FORT LAUDERDALE, Fla. Fresh from his bungled machine recount, Broward County's second day of manual switching stopped temporarily about an…
FORT LAUDERDALE, Fla. Fresh from his bungled machine recount, Broward County’s second day of manual switching stopped temporarily about an hour after it began Saturday when lawyers from both political parties pointed out that volunteers counted wrong voices.
Hundreds of volunteers spent most of the Friday by sorting through 32,000 surpluses and deficits in the Senate battle between the commander Sen. Bill Nelson and Republican Government Rick Scott. Broward officials announced Friday night that they had completed their manual conversion.
On Saturday, volunteers started sorting around 22,000 deficits and convinced in the contested competition for Florida’s Commissioner for Agriculture.
It broke down when lawyers found thousands of overlapping polls that clearly showed a vote in the agricultural run but were fuzzy in the senate race.
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19659003] Forty-seven manila envelopes from the senate bill were blended with the envelopes distributed to the commissioner.
Broward County Cutting Board Attorney Rene Harrod told Fox News that the issue was caught on time and that none of the 47 envelopes were made to the conservatory table. It is an important catch because it excludes the possibility that any votes count twice.
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Republican lawyer Joe Goldstein demanded that the recount be stopped. Instead, the Conservatory decided to continue counting and instructed volunteers to flag any wrong voices on Saturday’s behalf.
The news comes as Florida is struggling to complete its mandatory manual conversion in the US Senate race at midday sunday. Sunshine State – especially Broward County – has been under the microscope since the stories were ordered last Saturday.
On Thursday, Broward County captain Brenda Snipes confirmed to make the state’s deadline for machine advertising.
“We’re excited to be at this time,” she said on Thursday afternoon.
<img src = “https://a57.foxnews.com/static.foxnews.com/foxnews.com/content/uploads/2018/11/640/320/AP18321510613841.jpg?ve=1&tl=1” alt = “On Saturday, volunteers started sorting around 22,000 deficits and convinced in the contested competition of the Florida commissioner for agriculture.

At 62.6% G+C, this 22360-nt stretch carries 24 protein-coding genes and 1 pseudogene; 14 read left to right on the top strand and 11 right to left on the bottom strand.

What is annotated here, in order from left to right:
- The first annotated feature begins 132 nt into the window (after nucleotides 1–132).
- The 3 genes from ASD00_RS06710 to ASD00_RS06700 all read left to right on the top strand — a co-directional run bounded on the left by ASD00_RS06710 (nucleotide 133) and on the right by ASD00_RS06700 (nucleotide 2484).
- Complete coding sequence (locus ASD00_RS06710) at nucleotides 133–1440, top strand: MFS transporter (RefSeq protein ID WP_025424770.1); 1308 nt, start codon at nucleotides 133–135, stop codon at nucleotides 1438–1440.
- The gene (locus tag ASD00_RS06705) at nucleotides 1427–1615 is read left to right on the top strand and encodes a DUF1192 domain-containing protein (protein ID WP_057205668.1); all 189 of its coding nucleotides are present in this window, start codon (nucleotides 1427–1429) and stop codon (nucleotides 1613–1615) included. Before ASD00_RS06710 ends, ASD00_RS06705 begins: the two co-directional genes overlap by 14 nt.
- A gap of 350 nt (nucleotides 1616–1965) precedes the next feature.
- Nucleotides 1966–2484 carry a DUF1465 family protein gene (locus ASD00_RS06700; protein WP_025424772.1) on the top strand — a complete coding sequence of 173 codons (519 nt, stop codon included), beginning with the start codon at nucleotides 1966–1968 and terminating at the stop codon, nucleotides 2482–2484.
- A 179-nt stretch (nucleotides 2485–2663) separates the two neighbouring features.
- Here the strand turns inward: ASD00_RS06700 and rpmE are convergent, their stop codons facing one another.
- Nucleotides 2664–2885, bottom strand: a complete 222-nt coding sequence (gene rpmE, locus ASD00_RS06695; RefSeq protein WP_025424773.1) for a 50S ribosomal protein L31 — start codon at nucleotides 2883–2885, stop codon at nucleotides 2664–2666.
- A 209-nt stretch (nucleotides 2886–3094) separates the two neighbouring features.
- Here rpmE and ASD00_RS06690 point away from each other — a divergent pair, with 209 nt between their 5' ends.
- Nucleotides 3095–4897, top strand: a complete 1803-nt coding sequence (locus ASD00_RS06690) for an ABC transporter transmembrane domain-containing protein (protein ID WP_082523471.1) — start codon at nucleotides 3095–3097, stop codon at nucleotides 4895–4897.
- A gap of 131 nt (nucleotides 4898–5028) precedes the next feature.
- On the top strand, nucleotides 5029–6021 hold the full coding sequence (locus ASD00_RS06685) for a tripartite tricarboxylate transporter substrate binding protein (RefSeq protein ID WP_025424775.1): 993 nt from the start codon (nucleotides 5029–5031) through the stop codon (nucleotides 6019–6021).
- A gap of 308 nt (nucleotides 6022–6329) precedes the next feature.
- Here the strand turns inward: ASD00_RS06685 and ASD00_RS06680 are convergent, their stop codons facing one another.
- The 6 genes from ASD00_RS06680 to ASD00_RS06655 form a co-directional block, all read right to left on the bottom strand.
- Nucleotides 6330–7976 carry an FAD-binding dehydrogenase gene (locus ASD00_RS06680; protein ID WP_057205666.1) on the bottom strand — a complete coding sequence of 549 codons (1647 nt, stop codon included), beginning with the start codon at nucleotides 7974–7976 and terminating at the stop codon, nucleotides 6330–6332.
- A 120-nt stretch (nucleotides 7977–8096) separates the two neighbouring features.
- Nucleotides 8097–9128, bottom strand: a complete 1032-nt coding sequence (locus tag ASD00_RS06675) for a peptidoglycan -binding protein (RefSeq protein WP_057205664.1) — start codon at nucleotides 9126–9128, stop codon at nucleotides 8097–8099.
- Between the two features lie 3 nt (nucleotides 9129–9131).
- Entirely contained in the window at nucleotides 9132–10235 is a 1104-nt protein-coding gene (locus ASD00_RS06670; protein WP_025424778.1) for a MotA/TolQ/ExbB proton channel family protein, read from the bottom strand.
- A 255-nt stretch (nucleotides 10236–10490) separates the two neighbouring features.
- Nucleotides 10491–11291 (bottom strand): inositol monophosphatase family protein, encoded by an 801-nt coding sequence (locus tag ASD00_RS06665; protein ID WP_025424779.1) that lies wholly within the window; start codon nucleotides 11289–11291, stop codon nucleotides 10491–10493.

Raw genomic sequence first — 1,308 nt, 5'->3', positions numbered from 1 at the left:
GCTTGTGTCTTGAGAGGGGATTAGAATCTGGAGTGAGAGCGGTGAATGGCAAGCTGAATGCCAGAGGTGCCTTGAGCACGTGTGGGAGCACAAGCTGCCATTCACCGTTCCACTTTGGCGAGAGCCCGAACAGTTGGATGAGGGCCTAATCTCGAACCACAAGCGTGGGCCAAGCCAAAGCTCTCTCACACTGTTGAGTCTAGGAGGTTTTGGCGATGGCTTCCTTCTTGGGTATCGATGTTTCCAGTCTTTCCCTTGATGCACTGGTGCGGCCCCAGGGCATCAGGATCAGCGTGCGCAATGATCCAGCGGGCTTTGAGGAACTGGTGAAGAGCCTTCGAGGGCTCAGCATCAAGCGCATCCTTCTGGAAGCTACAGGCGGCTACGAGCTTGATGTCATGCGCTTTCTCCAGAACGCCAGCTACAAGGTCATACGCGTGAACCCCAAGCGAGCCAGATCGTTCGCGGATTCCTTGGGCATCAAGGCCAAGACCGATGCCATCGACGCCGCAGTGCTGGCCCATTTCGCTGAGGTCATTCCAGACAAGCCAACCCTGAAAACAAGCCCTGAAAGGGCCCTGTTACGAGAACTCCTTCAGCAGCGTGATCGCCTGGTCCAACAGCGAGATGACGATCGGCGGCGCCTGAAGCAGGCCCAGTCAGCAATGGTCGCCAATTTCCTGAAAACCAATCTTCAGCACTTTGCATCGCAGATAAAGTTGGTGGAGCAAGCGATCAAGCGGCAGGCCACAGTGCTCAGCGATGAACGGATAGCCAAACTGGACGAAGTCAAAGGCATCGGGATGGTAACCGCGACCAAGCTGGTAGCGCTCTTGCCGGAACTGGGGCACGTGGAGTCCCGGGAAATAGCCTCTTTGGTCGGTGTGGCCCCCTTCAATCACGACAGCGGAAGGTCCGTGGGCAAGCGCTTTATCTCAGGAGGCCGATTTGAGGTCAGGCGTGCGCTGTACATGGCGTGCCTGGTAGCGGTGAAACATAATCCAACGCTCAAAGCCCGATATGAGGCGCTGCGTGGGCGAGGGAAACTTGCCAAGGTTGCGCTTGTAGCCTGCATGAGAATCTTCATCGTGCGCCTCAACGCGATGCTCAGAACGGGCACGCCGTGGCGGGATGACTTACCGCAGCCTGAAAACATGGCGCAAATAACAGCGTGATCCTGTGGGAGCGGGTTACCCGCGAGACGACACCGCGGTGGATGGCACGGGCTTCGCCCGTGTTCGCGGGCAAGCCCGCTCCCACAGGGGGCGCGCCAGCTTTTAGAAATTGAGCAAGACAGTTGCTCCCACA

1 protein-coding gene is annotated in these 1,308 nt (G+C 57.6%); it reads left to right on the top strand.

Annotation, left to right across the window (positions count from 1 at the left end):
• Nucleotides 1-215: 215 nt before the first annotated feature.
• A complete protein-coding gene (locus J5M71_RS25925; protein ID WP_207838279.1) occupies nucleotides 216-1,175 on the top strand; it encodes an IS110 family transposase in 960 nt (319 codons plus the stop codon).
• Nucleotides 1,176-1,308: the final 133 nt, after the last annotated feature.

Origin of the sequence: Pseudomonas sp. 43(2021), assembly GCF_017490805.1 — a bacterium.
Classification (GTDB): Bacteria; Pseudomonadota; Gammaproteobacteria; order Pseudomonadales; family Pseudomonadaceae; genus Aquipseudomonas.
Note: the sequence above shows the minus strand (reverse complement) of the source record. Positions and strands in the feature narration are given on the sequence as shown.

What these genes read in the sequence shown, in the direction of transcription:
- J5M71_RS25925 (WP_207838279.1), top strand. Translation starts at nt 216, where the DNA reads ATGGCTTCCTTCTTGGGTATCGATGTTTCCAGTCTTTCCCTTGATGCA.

A few hours later, election managers were forced to acknowledge the county had uploaded the result of recoun t two minutes after the state’s 3 pm
Broward’s results from the election night will be Stand up until manual conversion rates arrive on Sunday at noon.
Scott’s campaign accused Snipes of deliberately leaving late results so that they should be annulled. In the recount Nelson lost more votes than Scott – meaning that Scott would have seen a net profit of 779 votes if Snipes had not been late.
Broward was one of three counties that did not make the machine deadline. 19659003] SPECIFIC NOT RECOMMENDED UNDER DISCRIMINATION RESULTS BUT IF THE DEMOCRATES ALWAYS WIN
Hillsborough County deliberately refused to report their figures, which would have allocated about 150 votes to Scott, as the accounts came up 846 fewer votes in total than the county first speech
“Although we achieved 99.84 percent of success in our reconstruction effort, we are not willing to accept the voices being unreported,” told Hillsborough County Supervisor of Elections, Craig Latimer, to reporters. “For that reason, the canvassing board has decided that the first unofficial results will be like our second unofficial.”
In Palm Beach, electoral suspect Susan Bucher said the county “dozens of precincts lacked a significant number of” voices under the machine tells and indicates that there may be no voting voices, according to the New York Times.
She also relied on the county’s mechanical fault issues and said the scanning machine was overheated.
She flew into two mechanics to fix the problem. However, the technicians have witnessed Palm Beach County workers jam a paper clip in the scanner’s “enter” button to slow down the high-speed scanner. This action caused a short circuit that interrupted the current, according to the New York Times.
More than 8.1 million votes were made in Florida. The state is scheduled to certify results in the senate race on November 20th.
Fox News, Gregg Re, Sarah Chakales and The Associated Press contributed to this report.